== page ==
Fisker Automotive has laid off its public relations staff and other
employees today, according to a source familiar with the company, another sign
of deepening problems at the beleaguered electric car maker.
No one is answering phones at the Anaheim, Calif., office this morning.
The layoffs come on the heels of the high profile resignation of company founder and executive chairman Henrik Fisker, 49, last month over disagreements with the direction the company was taking in terms of its business strategy.
The start-up company that makes luxury plug-in hybrids has had a rough road since it was founded in 2007.
There was a series of at least three recalls of the Karma luxury sedan, a $103,000 plug-in hybrid made in Finland by contract assembler Valmet Automotive.
Karma production was halted altogether last year when battery supplier A123 Systems filed for bankruptcy. A123 has sold most of its assets to Wanxiang Group, a large Chinese auto parts supplier.
Plans to build Fisker vehicles at a former General Motors plant in Wilmington, Del., despite a groundbreaking in 2009, never came to fruition.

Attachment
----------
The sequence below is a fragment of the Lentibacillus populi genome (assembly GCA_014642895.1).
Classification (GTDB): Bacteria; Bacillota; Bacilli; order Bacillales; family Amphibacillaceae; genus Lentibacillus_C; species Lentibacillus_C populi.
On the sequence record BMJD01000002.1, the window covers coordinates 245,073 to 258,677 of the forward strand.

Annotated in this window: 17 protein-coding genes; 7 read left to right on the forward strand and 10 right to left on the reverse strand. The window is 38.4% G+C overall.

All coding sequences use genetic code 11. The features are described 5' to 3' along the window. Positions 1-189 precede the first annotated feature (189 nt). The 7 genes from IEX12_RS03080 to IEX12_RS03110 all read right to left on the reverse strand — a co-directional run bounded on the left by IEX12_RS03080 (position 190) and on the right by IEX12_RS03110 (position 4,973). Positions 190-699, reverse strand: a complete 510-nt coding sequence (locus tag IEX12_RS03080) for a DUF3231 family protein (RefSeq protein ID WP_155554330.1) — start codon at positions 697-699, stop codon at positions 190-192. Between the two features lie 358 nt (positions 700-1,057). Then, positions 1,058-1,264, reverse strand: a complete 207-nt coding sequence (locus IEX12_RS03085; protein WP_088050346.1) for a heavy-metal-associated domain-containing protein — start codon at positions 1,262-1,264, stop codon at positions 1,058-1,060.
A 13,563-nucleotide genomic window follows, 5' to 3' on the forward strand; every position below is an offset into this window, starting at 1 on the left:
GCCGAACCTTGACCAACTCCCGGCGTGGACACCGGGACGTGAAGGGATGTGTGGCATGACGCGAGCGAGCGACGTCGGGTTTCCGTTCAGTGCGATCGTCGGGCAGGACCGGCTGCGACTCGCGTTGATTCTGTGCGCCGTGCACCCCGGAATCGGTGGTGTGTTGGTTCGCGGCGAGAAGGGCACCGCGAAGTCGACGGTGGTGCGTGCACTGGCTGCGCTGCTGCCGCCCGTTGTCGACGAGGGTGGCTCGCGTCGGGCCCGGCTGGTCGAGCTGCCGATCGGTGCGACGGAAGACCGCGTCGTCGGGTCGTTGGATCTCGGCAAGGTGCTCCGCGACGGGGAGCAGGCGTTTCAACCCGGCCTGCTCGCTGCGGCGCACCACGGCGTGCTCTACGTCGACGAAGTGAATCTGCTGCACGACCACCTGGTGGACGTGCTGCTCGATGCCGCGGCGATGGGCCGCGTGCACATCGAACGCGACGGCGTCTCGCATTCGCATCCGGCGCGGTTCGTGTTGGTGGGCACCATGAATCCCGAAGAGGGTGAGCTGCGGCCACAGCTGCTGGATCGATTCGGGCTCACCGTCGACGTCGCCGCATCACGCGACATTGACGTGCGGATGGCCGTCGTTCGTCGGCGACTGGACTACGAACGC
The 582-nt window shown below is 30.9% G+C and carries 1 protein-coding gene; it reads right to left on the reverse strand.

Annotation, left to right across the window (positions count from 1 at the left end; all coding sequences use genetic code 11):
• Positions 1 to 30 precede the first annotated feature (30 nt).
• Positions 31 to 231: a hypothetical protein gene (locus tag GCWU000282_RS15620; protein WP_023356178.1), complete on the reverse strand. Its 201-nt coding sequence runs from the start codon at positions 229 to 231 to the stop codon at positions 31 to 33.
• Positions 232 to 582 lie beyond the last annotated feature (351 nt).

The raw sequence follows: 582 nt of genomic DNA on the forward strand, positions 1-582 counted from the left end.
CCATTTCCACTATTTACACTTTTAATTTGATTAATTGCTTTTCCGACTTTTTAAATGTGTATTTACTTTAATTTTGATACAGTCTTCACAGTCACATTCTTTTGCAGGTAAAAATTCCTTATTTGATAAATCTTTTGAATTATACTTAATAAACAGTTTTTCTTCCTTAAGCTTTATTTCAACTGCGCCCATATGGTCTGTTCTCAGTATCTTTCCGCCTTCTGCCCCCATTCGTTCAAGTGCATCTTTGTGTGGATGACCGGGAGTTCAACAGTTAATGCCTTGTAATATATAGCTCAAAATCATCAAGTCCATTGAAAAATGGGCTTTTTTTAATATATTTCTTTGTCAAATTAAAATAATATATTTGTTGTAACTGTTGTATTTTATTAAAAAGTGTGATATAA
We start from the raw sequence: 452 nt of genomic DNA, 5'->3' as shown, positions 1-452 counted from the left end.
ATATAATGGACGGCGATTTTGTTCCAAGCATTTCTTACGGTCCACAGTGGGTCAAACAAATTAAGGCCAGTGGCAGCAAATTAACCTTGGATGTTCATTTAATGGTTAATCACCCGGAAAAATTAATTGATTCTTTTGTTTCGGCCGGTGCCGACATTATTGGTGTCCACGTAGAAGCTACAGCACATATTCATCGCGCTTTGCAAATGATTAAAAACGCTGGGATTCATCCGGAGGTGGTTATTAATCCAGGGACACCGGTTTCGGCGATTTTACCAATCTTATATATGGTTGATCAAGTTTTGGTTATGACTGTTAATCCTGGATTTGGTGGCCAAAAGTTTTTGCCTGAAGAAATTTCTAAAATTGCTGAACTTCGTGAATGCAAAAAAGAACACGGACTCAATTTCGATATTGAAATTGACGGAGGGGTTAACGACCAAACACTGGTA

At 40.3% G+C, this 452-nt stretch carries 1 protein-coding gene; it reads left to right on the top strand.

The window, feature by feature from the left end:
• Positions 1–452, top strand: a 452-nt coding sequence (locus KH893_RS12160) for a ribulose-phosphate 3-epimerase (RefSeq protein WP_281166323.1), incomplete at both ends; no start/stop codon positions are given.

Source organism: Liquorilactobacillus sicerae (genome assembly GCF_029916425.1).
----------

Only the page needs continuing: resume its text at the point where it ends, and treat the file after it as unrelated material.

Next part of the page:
Even Mother Nature exacted a toll when more than 300 Karmas awaiting delivery were destroyed by Hurricane Sandy last year and the insurance company denied coverage. A lawsuit and settlement followed.
The launch of a more affordable mid-size sedan, the Atlantic, also was delayed as the company has struggled to secure financing. Then two Chinese automakers who were reported to be interested in investing in Fisker decided not to make an offer.
Fisker received $529 million from the Department of Energy to develop the Atlantic, but after the Karma's rough launch and slow sales, the DOE froze the $336 million in untapped loans.
Fisker has sold about 2,000 Karmas worldwide and Consumer Reports panned it.
Tony Posawatz is the automaker's third CEO in a year, joining last summer from his previous job as head of the electric vehicle program at General Motors.
Last fall, Posawatz said Fisker had raised more than $1.2 billion in private equity since 2007.
(c)2013 the Detroit Free Press
Distributed by MCT Information Services
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